Current parent–child relations were assessed through parent and self-report of the following variables as they were characterized in the previous 3 months: separation anxiety symptoms, enjoyment of parent–child activities, and parent–child arguments (Table 1). The intercorrelations between outcomes were very modest (r range=0.04–0.20).
OPRM1 genotype influenced all three measures of parent–child relations. After accounting for the effects of sex and age, the OPRM1 118G allele predicted increased enjoyment of parent–child activities (χ2(1)=6.93, p<0.01, means ratio (MR)=2.44 95% CI=1.17, 5.21), lower levels of separation anxiety symptoms (χ2(1)=3.93, p<0.05, MR=0.55 95% CI=0.31, 0.98), and fewer parent–child arguments (χ2(1)=86.34, p<0.01, MR=0.59 95% CI=0.54, 0.67). OPRM1 genotype was not related to other emotional and behavior problems, such as symptoms of depression (χ2(1)=1.29, p=0.26, MR=1.14, 95% CI=0.82, 1.60) or conduct disorder (χ2(1)=0.75, p=0.39, MR=1.16, 95% CI=0.67, 1.99).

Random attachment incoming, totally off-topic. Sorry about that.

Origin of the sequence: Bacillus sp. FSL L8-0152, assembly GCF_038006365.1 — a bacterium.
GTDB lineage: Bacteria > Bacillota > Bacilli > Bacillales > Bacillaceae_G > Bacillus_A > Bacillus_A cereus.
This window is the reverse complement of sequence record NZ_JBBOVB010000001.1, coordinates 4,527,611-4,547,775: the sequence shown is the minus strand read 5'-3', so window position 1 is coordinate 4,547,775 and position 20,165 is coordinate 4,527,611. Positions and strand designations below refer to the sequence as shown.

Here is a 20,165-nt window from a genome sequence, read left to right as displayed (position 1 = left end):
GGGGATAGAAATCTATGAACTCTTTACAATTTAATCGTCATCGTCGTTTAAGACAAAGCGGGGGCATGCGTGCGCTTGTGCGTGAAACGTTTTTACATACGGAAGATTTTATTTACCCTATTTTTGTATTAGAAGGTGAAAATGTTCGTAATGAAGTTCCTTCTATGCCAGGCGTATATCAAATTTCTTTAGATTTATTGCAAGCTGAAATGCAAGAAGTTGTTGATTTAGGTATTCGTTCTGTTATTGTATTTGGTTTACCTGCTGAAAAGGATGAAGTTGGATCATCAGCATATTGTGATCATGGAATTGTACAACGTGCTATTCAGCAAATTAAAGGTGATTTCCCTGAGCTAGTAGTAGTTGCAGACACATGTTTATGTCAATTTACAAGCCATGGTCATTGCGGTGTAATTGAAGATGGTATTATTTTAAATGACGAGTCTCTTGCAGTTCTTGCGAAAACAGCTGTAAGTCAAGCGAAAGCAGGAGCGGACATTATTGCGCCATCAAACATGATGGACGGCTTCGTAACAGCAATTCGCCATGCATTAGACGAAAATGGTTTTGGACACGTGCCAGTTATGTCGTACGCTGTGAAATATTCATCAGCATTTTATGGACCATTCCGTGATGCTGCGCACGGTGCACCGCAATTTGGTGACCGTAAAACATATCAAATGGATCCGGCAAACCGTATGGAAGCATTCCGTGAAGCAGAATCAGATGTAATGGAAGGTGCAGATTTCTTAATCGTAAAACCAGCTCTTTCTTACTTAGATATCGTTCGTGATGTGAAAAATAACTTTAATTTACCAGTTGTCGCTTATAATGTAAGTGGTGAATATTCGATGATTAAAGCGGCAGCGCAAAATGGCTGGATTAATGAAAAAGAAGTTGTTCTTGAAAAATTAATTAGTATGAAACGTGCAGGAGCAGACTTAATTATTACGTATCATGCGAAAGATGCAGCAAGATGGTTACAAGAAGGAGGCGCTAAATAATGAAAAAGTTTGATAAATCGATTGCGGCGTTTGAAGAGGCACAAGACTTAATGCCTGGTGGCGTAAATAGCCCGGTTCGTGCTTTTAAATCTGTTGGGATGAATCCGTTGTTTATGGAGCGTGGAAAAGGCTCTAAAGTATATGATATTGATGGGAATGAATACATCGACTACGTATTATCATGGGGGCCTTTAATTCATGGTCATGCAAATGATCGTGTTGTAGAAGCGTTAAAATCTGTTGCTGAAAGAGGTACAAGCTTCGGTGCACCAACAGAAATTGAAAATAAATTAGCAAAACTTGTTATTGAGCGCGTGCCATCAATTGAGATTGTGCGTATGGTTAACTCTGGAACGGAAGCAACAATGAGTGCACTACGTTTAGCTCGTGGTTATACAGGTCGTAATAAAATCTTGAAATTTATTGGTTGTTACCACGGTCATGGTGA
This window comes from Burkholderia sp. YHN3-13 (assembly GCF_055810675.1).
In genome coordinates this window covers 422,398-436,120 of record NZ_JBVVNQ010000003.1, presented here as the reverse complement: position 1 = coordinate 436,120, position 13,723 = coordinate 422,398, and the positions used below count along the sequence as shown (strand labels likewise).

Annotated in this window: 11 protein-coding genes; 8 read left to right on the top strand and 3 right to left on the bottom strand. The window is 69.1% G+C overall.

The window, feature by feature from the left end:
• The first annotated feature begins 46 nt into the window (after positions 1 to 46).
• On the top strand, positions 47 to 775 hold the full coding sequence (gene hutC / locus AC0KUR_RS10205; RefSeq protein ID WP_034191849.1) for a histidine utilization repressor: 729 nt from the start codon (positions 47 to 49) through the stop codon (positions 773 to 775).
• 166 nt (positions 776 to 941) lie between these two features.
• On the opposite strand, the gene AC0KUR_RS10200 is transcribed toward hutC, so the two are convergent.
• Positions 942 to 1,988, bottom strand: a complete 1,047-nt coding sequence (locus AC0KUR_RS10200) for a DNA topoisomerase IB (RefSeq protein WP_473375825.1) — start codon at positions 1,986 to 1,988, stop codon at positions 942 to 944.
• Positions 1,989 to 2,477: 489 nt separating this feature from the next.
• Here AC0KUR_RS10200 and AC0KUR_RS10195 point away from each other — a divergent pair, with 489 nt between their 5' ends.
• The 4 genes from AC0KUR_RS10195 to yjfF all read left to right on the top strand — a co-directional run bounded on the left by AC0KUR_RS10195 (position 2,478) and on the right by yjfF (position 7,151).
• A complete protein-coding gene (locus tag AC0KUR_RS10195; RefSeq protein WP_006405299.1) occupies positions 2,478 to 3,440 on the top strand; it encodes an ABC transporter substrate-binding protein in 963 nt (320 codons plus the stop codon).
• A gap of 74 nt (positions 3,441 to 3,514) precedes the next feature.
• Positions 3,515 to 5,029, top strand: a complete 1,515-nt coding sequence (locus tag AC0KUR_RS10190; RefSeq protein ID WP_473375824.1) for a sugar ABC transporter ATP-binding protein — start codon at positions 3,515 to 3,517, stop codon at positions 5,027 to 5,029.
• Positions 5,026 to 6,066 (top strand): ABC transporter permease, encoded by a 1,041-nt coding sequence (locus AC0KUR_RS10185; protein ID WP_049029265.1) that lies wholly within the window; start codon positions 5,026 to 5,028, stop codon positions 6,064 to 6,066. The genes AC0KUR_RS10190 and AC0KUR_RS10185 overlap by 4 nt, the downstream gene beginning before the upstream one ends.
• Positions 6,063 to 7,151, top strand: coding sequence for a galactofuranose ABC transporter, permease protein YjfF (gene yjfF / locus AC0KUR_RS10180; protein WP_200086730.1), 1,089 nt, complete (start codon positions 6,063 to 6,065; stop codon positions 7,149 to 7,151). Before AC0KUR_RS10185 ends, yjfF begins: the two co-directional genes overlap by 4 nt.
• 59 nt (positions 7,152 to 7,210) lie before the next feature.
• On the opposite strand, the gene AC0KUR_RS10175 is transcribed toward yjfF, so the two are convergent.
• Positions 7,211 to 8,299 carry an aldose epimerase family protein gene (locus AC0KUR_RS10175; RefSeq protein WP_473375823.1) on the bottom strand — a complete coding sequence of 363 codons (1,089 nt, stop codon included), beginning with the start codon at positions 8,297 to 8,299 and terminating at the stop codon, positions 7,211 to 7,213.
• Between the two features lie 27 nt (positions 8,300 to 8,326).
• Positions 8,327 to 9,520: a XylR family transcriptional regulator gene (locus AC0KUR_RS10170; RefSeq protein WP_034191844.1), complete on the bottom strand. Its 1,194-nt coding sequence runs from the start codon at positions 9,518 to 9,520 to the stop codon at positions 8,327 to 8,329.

There were also interactive effects between parent problems and genotype. There was no significant difference in parental problems by child genotype (A/A: 59.0% (N=99) vs G allele carriers: 60.5% (N=39), χ2(1)=0.01, p=0.92), indicating that genotype was not a proxy for parent problem status. Among subjects whose parent(s) self-reported a history of significant problems, those who were carriers of the G allele displayed a pattern of parent–child relations that differed from that observed in A homozygotes. G allele carriers reported more enjoyment of interactions with parents. However, the effect of genotype was limited to subjects reporting parent problems (Figure 1, genotype by parent problems interaction: χ2(1)=6.6, p=0.01). A similar interaction was observed for parent–child arguments, with the G allele being associated with fewer parent–child arguments, but only as a function of parent problems (Figure 2, genotype by parent problems interaction: χ2(1)=4.7, p=0.03). The G allele did not interact with parent problems to predict the separation anxiety symptoms (Figure 3, genotype by parent problems interaction: χ2(1)=2.0, p=0.16). Follow-up analyses tested the influence of excluding a single indicator (mental health problems, substance problems, or criminality) from the parent problem variable. The pattern of findings did not vary with the omission of any of the specific parent problems.